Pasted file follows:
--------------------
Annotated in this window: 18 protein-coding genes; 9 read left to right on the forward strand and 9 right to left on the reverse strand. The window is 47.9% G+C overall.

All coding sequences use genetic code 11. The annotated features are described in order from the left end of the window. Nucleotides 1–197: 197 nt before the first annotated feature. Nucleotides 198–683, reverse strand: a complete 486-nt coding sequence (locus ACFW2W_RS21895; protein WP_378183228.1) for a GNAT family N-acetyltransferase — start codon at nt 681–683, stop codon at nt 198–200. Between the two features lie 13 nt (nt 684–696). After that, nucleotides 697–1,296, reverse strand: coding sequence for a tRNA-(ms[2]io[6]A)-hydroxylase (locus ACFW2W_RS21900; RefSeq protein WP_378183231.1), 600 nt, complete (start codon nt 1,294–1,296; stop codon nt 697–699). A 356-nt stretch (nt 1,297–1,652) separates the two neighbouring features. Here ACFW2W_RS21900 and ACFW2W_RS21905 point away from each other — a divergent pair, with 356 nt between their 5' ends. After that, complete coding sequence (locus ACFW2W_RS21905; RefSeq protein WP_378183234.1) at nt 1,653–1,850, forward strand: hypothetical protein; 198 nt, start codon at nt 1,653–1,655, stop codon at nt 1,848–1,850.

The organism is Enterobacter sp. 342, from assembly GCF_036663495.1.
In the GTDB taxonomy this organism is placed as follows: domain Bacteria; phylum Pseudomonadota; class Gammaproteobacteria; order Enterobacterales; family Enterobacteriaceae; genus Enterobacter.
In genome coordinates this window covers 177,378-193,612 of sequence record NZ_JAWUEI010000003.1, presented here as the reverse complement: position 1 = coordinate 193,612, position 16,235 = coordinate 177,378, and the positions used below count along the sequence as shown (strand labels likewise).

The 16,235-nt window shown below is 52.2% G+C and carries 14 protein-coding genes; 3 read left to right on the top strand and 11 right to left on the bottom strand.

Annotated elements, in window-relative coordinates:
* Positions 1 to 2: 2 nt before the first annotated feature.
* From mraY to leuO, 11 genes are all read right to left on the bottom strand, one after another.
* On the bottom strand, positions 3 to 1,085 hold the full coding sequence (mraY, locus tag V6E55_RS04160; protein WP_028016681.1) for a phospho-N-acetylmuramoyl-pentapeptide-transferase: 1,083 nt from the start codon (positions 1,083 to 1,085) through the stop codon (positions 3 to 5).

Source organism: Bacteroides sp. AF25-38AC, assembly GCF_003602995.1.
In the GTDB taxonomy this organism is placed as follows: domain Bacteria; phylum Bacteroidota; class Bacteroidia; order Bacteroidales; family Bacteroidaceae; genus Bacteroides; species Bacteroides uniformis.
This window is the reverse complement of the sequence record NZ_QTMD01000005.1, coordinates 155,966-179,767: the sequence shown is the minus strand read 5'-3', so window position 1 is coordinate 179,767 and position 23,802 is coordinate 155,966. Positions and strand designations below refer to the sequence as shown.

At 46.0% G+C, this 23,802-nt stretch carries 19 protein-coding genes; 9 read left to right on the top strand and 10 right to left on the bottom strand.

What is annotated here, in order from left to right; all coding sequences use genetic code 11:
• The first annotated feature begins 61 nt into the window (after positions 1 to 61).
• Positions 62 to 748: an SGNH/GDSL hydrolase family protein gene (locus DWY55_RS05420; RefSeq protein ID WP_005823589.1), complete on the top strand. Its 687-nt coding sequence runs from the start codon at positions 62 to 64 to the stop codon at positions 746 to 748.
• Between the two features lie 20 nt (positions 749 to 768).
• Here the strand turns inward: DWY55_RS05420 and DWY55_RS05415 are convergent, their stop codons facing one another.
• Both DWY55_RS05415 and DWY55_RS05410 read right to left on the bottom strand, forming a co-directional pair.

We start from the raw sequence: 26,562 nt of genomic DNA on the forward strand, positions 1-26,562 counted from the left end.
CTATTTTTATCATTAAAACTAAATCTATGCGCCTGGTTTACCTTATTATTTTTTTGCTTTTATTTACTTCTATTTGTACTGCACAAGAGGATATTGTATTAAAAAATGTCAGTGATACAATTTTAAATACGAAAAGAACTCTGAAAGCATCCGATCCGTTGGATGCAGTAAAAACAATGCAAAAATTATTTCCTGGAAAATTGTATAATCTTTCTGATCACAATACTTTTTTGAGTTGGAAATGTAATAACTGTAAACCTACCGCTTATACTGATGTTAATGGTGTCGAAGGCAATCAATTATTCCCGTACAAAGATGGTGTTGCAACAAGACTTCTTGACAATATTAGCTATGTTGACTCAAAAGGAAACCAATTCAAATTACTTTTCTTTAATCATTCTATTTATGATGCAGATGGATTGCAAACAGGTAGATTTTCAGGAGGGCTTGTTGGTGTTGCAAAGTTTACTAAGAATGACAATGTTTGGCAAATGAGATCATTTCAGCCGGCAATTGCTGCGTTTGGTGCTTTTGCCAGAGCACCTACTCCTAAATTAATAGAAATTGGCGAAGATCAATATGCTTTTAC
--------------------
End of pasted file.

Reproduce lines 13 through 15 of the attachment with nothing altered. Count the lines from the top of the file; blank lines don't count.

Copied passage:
This window is the reverse complement of the sequence record NZ_QTMD01000005.1, coordinates 155,966-179,767: the sequence shown is the minus strand read 5'-3', so window position 1 is coordinate 179,767 and position 23,802 is coordinate 155,966. Positions and strand designations below refer to the sequence as shown.

At 46.0% G+C, this 23,802-nt stretch carries 19 protein-coding genes; 9 read left to right on the top strand and 10 right to left on the bottom strand.

What is annotated here, in order from left to right; all coding sequences use genetic code 11: